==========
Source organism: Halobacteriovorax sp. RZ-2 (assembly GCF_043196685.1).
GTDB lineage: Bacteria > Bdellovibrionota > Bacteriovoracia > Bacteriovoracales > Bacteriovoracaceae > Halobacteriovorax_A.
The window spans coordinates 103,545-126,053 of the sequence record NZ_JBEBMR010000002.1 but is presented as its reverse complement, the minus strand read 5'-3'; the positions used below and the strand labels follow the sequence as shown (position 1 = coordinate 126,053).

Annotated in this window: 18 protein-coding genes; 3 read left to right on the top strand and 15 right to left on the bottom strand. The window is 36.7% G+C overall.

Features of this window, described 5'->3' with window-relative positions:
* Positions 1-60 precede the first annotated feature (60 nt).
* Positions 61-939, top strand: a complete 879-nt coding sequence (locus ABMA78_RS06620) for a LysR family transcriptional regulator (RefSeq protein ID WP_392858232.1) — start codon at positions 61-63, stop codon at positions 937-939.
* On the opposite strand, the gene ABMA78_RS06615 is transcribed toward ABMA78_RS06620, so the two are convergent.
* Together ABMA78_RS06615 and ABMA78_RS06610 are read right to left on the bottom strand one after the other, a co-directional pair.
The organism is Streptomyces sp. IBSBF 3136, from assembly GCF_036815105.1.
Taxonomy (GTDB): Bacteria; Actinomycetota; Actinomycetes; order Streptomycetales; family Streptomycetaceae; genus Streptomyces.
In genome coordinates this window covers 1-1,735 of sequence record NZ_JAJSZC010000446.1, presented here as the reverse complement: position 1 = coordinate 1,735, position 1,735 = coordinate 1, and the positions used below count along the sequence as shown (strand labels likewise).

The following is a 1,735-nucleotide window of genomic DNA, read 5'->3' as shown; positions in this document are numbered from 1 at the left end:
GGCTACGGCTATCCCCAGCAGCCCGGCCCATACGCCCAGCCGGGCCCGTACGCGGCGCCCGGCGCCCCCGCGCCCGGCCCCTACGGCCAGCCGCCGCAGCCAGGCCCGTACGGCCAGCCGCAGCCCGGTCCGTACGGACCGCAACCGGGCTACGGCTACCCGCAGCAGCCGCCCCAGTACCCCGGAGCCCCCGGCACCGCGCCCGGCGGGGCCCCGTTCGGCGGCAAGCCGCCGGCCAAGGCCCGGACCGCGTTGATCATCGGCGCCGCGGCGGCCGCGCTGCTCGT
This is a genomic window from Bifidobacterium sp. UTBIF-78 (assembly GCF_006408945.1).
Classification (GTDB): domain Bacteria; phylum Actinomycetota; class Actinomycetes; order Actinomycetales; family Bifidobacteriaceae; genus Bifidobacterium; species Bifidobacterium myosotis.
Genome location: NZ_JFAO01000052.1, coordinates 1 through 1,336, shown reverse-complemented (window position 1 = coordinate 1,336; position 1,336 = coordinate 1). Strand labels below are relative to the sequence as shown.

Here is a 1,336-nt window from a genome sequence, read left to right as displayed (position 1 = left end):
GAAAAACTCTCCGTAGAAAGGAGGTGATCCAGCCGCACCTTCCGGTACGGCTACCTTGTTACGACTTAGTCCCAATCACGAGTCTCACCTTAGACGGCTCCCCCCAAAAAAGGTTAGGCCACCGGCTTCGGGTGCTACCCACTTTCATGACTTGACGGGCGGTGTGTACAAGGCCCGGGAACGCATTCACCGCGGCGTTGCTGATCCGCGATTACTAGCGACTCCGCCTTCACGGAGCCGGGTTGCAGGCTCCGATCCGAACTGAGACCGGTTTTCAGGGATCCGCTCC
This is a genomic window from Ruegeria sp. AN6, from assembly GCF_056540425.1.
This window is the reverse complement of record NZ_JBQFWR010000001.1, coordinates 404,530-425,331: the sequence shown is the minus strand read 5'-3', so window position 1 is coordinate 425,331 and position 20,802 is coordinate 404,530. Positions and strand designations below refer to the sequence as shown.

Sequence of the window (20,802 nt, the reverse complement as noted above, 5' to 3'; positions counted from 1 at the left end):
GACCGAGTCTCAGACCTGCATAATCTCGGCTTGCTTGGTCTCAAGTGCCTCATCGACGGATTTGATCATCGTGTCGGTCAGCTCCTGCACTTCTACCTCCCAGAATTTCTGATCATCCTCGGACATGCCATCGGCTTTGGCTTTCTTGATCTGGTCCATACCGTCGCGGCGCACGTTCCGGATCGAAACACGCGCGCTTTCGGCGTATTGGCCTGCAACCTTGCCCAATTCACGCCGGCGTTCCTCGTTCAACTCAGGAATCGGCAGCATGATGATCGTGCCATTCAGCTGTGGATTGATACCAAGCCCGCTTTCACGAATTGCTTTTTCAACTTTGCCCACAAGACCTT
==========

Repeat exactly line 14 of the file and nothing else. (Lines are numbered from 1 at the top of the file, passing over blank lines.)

GGCTACGGCTATCCCCAGCAGCCCGGCCCATACGCCCAGCCGGGCCCGTACGCGGCGCCCGGCGCCCCCGCGCCCGGCCCCTACGGCCAGCCGCCGCAGCCAGGCCCGTACGGCCAGCCGCAGCCCGGTCCGTACGGACCGCAACCGGGCTACGGCTACCCGCAGCAGCCGCCCCAGTACCCCGGAGCCCCCGGCACCGCGCCCGGCGGGGCCCCGTTCGGCGGCAAGCCGCCGGCCAAGGCCCGGACCGCGTTGATCATCGGCGCCGCGGCGGCCGCGCTGCTCGT